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About $6,000 was raised yesterday at a charity pop-up in Washington DC called the Pestaurant, an event that featured diners munching on insects for charity. The event, amusingly sponsored by a pest control company, was set up as a pop-up in an actual restaurant's Pennsylvania Avenue NW patio. The food -- which included grasshopper burgers and roasted locusts -- was free to diners and passersby. Ehrlich, a subsidiary of international exterminators Rentokil, agreed to donate $5 to the DC Central Kitchen for every person who agreed to try an insect. Competitors in the cricket-eating contest earned the DC Central Kitchen an additional $25 each. The D.C. Pestaurant was just one of 16 that popped up across the globe yesterday in an international day of charitable insect eating.
What's the Big Idea?
While some may shudder at the thought of cricket crème brûlée, many cultures around the world feature insects prominently in their local cuisine. Rodney Suggs, a chef at the Occidental Restaurant (which hosted the DC Pestaurant), likened the taste of grasshopper meat to mushrooms and suggested that insects could be but a hot trend away from hopping onto mainstream American menus.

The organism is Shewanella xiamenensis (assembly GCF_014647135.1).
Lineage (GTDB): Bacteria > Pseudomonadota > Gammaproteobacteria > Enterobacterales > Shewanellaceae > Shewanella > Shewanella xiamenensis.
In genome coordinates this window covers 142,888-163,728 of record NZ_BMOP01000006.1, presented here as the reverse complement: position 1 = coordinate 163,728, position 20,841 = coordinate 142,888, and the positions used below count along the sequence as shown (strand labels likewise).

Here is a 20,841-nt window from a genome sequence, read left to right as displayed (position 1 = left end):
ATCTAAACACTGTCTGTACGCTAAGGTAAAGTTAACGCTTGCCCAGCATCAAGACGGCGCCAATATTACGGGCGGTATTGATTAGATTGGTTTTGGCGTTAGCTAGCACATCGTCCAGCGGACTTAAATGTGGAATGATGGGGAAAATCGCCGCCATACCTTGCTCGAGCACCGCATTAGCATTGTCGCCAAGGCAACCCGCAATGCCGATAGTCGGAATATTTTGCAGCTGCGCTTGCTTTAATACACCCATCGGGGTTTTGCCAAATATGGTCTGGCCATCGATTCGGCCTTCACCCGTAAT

The story linked below in The Washington Post offers an amusing account of the DC event (though if you're squeamish I'd suggest reading it on an empty stomach). Other Pestaurants popped up in cities ranging from Cape Town to Belfast to Madrid. You can access a map of all the global pop-ups as well as learn more about the event at Pestaurant.com.
Read more at The Washington Post
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